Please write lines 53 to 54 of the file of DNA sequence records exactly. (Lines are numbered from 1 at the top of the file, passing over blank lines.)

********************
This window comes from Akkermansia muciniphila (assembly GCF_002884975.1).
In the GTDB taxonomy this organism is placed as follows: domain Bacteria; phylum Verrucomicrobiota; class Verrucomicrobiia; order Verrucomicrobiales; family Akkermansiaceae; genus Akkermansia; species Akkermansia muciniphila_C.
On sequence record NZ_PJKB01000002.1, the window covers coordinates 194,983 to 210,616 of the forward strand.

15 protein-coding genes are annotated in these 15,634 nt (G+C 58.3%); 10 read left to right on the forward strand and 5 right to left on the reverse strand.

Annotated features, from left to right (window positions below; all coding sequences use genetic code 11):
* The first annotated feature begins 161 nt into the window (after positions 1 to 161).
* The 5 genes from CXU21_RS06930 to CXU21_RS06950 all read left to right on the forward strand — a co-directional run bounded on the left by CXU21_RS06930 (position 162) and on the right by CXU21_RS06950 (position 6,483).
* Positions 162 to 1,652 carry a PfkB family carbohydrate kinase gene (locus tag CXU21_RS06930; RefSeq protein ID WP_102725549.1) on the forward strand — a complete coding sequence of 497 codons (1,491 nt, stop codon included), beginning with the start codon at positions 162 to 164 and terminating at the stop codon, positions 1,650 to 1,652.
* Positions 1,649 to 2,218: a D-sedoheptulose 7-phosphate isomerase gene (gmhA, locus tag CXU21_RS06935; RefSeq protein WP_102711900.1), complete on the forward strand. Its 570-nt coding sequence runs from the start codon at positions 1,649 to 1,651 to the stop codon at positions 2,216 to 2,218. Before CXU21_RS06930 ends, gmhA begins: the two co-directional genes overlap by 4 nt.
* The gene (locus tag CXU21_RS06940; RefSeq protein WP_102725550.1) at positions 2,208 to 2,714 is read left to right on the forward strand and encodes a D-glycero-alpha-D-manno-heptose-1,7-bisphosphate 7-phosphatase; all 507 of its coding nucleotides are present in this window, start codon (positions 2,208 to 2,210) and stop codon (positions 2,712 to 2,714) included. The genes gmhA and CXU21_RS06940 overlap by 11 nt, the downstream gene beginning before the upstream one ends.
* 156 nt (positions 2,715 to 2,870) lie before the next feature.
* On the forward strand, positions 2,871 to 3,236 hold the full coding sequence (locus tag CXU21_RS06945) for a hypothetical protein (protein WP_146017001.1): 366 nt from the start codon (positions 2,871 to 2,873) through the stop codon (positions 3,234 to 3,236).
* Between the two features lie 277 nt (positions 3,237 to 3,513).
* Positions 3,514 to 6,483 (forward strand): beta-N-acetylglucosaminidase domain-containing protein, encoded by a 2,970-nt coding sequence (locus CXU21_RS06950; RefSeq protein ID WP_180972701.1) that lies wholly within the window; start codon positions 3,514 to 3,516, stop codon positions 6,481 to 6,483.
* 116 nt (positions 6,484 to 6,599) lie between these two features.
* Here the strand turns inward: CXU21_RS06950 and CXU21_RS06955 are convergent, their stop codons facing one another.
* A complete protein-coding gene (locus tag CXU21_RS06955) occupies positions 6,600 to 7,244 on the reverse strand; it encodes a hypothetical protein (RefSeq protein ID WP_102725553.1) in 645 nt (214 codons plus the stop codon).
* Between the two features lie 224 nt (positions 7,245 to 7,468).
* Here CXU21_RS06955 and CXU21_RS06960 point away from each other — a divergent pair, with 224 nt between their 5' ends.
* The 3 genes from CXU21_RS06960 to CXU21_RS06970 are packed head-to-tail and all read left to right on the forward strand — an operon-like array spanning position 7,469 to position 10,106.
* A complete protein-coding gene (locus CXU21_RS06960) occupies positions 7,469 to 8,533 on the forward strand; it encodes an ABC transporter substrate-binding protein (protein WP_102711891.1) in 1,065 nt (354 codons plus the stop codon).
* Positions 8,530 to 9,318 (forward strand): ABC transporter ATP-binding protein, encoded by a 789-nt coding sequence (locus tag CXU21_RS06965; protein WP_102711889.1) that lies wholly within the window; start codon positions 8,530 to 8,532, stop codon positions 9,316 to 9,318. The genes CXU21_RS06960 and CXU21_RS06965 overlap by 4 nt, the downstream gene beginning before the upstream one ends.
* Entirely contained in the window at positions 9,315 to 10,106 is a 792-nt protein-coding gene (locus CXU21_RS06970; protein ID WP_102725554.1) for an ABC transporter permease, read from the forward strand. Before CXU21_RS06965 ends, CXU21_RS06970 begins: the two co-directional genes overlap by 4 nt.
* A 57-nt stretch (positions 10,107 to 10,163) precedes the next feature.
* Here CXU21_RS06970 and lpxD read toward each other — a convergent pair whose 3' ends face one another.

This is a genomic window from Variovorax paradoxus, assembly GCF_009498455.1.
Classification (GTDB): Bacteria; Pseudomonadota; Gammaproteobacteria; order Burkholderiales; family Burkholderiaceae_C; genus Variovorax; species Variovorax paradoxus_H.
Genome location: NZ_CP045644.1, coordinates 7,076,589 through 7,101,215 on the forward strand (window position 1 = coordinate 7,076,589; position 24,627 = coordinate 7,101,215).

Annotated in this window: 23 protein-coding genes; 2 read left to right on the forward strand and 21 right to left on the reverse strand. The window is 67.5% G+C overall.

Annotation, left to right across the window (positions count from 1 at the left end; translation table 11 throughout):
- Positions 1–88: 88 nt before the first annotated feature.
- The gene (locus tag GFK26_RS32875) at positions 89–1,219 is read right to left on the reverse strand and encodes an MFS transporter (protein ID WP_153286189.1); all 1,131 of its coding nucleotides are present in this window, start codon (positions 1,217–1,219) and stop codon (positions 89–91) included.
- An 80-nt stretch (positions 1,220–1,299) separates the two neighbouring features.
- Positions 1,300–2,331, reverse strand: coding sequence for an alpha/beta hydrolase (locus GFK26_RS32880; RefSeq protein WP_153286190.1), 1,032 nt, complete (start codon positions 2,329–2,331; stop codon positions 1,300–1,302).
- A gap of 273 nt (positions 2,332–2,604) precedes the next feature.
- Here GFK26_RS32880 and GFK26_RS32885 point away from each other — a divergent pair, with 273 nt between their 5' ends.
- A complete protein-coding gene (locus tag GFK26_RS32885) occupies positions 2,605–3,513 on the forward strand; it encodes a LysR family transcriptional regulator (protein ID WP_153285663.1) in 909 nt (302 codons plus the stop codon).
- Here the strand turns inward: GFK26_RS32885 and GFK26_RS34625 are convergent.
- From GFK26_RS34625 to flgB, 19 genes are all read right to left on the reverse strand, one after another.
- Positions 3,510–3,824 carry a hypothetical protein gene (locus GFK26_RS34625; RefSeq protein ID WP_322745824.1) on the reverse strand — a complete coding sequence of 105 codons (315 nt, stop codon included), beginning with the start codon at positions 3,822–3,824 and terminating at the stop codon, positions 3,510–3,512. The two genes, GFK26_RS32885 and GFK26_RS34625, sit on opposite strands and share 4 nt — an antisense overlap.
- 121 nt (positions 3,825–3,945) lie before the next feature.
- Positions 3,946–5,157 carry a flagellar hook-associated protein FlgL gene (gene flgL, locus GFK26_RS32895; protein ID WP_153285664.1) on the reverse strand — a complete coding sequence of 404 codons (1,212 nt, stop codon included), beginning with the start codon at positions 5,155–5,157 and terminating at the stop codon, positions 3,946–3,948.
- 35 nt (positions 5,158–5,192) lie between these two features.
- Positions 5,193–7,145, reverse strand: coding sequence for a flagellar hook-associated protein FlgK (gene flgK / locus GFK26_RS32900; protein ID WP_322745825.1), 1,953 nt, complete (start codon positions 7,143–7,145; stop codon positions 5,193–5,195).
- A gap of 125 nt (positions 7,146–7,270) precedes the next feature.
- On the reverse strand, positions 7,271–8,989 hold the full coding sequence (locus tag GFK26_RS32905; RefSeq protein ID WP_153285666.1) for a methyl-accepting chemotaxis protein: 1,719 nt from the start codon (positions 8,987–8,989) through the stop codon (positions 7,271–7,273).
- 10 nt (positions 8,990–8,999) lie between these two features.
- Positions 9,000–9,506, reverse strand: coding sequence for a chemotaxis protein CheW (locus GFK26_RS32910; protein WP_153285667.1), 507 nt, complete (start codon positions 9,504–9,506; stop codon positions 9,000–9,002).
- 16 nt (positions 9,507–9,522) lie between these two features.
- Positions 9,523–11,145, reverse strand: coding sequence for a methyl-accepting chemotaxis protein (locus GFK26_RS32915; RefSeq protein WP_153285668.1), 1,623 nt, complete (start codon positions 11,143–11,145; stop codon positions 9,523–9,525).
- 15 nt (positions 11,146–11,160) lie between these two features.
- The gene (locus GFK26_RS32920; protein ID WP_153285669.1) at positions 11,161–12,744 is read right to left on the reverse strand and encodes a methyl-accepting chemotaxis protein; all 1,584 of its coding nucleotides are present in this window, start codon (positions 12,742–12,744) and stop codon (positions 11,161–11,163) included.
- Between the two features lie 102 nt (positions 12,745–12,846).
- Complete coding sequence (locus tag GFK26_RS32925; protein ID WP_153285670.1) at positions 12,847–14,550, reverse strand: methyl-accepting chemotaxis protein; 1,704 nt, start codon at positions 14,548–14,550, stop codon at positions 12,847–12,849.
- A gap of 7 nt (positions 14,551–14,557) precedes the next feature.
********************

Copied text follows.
- Between the two features lie 102 nt (positions 12,745–12,846).
- Complete coding sequence (locus tag GFK26_RS32925; protein ID WP_153285670.1) at positions 12,847–14,550, reverse strand: methyl-accepting chemotaxis protein; 1,704 nt, start codon at positions 14,548–14,550, stop codon at positions 12,847–12,849.